I thought I’d strike again with a small hands-on tutorial on using Janos, a tool we created to simplify the migration to EKS 1.16 as required by Amazon. This will be the final step towards ending EKS 1.15 support by May 3, 2021. Nothing too fancy. Just straight to the point :)
Kubernetes sometimes deprecates apiVersions. Most notably, many deprecations occurred in the 1.16 release.
Therefore, you will need to update your Kubernetes manifests to the correct API references before that deadline! At SumUp, we automated this process as we have a large number of clusters.
We catch up with Pablo Loschi, our Argentinian Senior DevOps Engineer based in Berlin.
Here at SumUp, we’re always looking for great talents to be part of the company and help us develop the best solutions for small businesses all over the world.
Pablo Loschi is one of those talents. And if you’re a Backend Developer looking to become a DevOps Engineer, he has some interesting insights for you.
“I grew up in Argentina, and I’ve been living in Berlin for just over a year now. As a child, I remember reading all the Windows 95 help section before…
This guide is an update to a previous story of mine.
Why another guide? Because it addresses the same issue in a simpler way.
Generally speaking, simplifying is the art of distilling information. It’s all about organizing ideas and concepts to extract only the meaningful parts.
This guide will get you to a working example of setting up an API gateway from scratch which will use JWT with ACL to authorize a user to reach an endpoint. For other parts, you can refer to the excellent Kong documentation.
“Simplicity is the ultimate sophistication.” Leonardo da Vinci (1452–1519)
At Applift we are building API services and need to allow or restrict certain calls based on roles, we choose to use this using jwt tokens support server-to-server or client-to-server communication, using JWTs as our API tokens. Here is a short example on on how to do this in a sample application.
Our test application, called cafe, lets you order either tea via the tea service or coffee via the coffee service.
You indicate your drink preference with the URI of your HTTP request: URIs ending with /tea get you tea and URIs ending with /coffee get you coffee. …
Konga is a fully featured open source, multi-user GUI, that makes the hard task of managing multiple Kong installations a breeze.
It can be integrated with some of the most popular databases out of the box and provides the visual tools you need to better understand and maintain your architecture.
Konga - More than just another GUI to Kong Admin APIpantsel.github.io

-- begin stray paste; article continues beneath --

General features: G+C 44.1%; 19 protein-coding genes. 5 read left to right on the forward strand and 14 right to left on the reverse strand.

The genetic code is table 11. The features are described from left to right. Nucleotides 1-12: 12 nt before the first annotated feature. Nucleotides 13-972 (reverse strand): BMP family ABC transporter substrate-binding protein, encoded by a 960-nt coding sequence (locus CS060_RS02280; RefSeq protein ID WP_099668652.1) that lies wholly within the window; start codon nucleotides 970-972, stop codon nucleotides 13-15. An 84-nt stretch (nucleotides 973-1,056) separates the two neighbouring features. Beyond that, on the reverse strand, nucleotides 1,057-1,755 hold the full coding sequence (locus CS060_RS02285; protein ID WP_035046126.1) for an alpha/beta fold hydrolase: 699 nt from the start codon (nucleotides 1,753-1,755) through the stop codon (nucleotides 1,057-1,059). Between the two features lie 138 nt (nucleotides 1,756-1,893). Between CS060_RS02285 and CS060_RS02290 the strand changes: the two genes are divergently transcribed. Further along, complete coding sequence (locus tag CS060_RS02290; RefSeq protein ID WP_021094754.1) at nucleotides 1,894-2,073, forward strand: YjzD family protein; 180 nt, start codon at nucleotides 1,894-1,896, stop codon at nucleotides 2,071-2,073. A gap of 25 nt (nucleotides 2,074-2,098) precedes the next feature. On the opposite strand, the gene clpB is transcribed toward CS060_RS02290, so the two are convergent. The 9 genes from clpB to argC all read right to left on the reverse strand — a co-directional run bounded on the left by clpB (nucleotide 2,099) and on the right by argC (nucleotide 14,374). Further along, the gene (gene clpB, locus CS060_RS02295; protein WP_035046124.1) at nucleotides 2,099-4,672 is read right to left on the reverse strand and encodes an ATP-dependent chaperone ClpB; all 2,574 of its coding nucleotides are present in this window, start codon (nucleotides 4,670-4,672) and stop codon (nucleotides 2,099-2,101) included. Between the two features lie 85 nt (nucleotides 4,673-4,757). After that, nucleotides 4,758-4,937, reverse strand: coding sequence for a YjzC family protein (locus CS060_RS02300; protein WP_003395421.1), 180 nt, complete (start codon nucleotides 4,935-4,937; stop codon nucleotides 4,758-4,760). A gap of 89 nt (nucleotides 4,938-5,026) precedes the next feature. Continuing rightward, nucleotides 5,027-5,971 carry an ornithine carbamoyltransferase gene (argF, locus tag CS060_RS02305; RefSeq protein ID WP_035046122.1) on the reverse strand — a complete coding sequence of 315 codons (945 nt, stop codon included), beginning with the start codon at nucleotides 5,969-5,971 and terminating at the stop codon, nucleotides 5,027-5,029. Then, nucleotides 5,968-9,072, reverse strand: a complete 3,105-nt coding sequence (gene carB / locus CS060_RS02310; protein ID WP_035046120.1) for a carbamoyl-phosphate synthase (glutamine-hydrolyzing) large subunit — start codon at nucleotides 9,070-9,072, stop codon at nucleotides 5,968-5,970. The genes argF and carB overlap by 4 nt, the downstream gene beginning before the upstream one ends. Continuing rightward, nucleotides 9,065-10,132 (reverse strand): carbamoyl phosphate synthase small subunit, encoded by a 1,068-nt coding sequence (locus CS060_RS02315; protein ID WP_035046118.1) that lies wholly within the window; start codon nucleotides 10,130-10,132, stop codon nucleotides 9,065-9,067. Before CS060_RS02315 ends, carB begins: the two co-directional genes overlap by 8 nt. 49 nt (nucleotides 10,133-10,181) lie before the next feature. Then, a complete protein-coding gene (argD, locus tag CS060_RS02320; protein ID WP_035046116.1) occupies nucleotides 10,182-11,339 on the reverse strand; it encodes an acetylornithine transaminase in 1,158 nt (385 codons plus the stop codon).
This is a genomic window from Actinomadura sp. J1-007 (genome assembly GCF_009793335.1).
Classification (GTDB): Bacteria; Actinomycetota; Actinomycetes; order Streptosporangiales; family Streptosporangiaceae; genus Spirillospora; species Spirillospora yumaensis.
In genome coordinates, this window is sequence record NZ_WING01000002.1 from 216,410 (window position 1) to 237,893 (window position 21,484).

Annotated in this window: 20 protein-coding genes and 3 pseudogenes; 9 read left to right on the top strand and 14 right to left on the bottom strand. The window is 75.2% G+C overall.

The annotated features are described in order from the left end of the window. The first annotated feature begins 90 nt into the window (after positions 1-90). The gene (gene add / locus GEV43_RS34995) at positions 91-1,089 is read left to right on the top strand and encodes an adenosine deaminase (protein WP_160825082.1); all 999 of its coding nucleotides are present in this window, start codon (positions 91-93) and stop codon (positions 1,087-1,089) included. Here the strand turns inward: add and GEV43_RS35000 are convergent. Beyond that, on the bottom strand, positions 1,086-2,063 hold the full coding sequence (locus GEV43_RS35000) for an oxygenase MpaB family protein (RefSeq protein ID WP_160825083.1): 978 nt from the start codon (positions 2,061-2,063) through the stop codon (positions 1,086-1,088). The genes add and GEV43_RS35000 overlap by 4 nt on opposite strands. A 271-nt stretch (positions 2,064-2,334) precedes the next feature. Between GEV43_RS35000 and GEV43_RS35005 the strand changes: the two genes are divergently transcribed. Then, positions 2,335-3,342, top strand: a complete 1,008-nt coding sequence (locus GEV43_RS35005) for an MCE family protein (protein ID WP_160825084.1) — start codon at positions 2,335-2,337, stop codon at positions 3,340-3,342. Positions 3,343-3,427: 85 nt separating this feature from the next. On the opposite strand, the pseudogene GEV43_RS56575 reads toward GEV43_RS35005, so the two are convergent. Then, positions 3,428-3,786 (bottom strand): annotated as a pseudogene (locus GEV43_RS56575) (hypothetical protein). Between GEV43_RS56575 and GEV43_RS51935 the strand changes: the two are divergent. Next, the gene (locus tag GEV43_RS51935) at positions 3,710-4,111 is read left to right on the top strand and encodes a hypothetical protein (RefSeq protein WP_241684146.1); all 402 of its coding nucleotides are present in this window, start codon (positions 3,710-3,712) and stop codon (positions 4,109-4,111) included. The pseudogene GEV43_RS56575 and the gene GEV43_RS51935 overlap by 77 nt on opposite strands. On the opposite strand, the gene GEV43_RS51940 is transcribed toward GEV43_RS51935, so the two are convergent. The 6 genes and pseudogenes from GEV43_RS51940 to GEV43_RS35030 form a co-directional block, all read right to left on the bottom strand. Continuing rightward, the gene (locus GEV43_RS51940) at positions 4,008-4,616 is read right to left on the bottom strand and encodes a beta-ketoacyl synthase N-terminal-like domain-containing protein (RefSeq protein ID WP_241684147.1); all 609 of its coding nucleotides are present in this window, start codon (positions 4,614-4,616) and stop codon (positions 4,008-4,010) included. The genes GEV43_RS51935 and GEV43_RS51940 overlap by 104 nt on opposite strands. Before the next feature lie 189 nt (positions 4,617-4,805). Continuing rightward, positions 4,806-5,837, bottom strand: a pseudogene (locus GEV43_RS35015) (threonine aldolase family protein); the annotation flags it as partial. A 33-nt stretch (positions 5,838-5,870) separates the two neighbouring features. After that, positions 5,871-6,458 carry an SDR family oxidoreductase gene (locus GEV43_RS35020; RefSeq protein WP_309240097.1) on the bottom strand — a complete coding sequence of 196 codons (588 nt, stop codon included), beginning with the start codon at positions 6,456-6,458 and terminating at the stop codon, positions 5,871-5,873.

You can see a LIVE DEMO (username: demo password: demodemodemo)
This guide assumes that you have deployed Kong using something similar to our previous post:
From the previous point to have to files that are going to be used for this: one yaml file with the information for Kong to…
At Applift we are handling a high volume of traffic with hundreds of millions of events daily (clicks, impressions, actions, in-app events, etc.).
This means we need to be able to scale our servers fast to handle traffic spikes and also to control who has access to our servers and with which permissions.
We have chosen to build our infrastructure on top of K8s to allow elasticity and scalability.
We use Kong as our API gateway to control and throttle access to the cluster.
So what is Kong?
Kong is an orchestration microservice API gateway. Kong provides a flexible abstraction…
With Lucas Collino we installed Mattermost at our workplace, the free edition has some MUST features that slack doesn’t:
Custom Branding , if you want to match your company’s style ;) (https://goo.gl/yQNh2E)
We are based on https://github.com/mattermost/mattermost-kubernetes
This guide assumes that you have nginx , helm and cert manager running, there is a guide for that here.
Based on this previous story , we started managing several certificates for different applications and it was becoming harder to maintain (also we were hitting the rate limits for Let’s-ecnrypt), so with Lucas Collino we found a way to use wildcard certificates (as recommended).
This allows creating a single *.mycompany.com certificate which fits all the applications we support.
The certificate is stored in a secret in the kube-system namespace, we replicated that secret across all namespaces, so developers can access it in their own namespaces.
This guide assummes that you have followed the previous one, and you have Helm and…
At my job (in Fravega) we have been struggling for some days dealing with certificates. It turns out that we didn’t find an updated guide for this, so we decided to write our own.
This guide assumes that you have K8s cluster working with external dns and nginx-ingress-controller installed, the following steps are:
Devops K8s and some random stuff from here and there. Berlin based, working at Sumup